Andrew Potter digs deep into his pockets for the ride from Heathrow to Paddington Station.
The train: British Rail Class 332, built by Siemens, powered by your freshly-withdrawn pounds (and you'll need plenty).
Price: $44 one way, $74 return. Or $112 return if you choose business class, which you don't need to because ...
Duration: Fifteen minutes. That's $2.90 a minute for a regular fare, making the Heathrow Express one of the world's most expensive railway lines.
My seat: Mine is purple, which I seem to remember is the colour of calm, an emotion you'll struggle to maintain if you've not seen the price before boarding.
Fellow passengers: The Heathrow Express slogan is "The Smarter Way", and there are a few swanky European business types on here, the ones who can pull off wearing those suede loafers with the little gold buckle things across the top. It's a look that says "I'm more successful than you", as if having the cash to ride the Heathrow Express wasn't proof enough.
How full: Quite full, but virtually empty by the sardine-tin standard of most British trains.
Entertainment: The Heathrow Express would be a great place to display short films. Instead the TV screens show a minor celebrity pushing some product or another.
The service: Your ticket is checked with cheery efficiency. You can buy tickets within Heathrow Airport or on the train itself, although they're more expensive once you're rolling.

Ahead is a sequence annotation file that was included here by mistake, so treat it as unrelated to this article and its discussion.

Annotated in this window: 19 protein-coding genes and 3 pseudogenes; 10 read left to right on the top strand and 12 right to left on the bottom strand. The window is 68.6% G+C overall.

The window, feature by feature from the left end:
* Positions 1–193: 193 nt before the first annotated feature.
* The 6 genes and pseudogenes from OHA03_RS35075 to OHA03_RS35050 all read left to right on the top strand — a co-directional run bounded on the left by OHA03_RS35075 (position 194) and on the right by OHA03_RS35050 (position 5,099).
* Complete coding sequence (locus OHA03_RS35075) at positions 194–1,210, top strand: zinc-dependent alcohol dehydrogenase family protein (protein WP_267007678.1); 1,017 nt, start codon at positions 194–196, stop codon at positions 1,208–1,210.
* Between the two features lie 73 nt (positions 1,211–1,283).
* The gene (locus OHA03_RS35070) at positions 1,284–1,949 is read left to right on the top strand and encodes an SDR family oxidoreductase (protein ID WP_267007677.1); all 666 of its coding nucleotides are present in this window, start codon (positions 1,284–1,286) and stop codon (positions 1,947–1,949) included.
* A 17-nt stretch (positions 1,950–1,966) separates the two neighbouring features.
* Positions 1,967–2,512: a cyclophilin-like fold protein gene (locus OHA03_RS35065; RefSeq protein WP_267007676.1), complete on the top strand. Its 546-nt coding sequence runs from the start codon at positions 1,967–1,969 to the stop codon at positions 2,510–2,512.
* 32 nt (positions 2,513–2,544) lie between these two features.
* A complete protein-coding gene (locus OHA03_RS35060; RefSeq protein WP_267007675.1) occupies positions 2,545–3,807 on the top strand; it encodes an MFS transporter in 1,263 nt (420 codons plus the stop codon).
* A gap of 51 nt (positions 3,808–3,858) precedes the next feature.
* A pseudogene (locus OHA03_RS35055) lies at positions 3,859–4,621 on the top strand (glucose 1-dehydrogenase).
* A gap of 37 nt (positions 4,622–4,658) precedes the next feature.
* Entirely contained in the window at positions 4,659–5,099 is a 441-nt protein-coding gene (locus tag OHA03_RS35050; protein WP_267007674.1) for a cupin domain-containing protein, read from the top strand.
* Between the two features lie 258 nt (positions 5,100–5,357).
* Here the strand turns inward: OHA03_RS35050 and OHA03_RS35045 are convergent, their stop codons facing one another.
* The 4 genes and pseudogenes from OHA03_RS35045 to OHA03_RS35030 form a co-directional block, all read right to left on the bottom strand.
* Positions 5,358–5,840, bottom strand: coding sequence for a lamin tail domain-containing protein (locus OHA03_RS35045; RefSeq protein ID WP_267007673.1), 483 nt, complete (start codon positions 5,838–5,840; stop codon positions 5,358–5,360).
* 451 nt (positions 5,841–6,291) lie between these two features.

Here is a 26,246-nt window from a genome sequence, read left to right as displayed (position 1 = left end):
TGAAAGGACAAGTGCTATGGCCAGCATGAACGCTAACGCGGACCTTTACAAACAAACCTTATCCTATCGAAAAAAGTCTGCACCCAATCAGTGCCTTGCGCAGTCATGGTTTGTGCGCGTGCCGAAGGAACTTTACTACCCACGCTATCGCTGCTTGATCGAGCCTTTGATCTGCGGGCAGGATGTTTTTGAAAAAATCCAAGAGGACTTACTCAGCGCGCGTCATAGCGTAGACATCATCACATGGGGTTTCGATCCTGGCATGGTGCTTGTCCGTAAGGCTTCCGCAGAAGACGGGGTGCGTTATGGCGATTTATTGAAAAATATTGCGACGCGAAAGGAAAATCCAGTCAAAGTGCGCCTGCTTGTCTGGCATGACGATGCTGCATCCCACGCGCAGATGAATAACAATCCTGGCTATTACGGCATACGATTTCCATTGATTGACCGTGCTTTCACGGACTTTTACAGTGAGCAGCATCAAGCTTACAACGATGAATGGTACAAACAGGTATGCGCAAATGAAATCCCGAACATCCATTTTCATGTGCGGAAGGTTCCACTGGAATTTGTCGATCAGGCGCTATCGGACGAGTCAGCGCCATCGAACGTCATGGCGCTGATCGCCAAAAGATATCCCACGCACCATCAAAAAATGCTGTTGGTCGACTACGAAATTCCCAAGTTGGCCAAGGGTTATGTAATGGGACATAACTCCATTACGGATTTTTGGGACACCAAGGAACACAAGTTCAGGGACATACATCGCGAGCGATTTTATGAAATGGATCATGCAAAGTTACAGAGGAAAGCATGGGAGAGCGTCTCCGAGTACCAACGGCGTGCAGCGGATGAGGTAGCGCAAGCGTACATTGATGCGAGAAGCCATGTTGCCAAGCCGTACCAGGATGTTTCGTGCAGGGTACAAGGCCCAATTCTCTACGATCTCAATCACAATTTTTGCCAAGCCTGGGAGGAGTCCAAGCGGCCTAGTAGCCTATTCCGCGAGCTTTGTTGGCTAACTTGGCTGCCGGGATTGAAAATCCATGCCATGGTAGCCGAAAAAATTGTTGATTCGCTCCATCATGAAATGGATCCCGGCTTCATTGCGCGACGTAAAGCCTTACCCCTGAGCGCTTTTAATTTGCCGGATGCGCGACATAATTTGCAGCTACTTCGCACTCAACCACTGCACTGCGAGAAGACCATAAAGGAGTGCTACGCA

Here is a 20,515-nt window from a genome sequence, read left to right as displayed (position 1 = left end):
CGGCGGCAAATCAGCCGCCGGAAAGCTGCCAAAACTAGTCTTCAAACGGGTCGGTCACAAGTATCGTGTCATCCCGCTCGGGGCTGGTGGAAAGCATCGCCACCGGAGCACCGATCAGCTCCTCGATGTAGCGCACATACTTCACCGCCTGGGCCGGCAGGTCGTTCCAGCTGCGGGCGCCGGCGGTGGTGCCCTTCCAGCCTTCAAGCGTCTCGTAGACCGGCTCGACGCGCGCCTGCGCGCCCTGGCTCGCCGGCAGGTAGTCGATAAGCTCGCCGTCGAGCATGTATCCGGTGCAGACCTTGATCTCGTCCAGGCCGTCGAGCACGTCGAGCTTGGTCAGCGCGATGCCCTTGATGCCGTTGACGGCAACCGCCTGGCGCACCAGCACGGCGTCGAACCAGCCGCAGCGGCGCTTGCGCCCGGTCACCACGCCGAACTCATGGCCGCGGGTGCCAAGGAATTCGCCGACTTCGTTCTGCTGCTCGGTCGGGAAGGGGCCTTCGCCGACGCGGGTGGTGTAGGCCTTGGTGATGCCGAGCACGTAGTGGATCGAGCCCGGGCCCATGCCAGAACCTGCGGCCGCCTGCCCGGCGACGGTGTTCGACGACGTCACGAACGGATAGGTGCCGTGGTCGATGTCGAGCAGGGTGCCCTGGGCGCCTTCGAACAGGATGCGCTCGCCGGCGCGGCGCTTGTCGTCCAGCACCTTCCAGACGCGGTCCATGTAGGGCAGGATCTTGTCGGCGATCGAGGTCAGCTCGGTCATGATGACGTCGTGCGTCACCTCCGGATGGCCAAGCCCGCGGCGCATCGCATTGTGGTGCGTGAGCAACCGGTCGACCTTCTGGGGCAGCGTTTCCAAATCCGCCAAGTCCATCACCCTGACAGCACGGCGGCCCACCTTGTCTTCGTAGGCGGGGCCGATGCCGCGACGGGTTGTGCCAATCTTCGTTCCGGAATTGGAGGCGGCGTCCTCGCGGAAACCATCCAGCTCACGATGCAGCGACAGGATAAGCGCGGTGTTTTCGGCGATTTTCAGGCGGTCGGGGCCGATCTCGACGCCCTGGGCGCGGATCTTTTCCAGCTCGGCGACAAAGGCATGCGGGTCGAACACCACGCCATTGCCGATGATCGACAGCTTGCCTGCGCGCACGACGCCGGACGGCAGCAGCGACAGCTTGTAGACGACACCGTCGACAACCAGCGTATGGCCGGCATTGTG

Food and drink: Unless you bring your own, forget it.
Toilets: Not that I saw, but that's not to say they're not there. With only 15 minutes to play with there's not much time to look around.
Luggage: Large shelves for big bags are located by the doors, then there are tasteful glass overhead racks for smaller items. Plenty of room.
The airport experience: All the major terminals have tunnels that eventually snake their way to the minimalist concrete platform of the Heathrow Express. It can be quite a walk, but hey, Heathrow is a big place.
Would I ride again? There's no denying the Heathrow Express is the quickest way to get into central London after a long flight. But it's eye-wateringly expensive. If you're travelling with a friend you could catch an Uber almost anywhere in London for the price of two tickets. The Tube is another option - it's a longer journey, but much cheaper. So yes, I'd ride it again, so long as someone else was paying.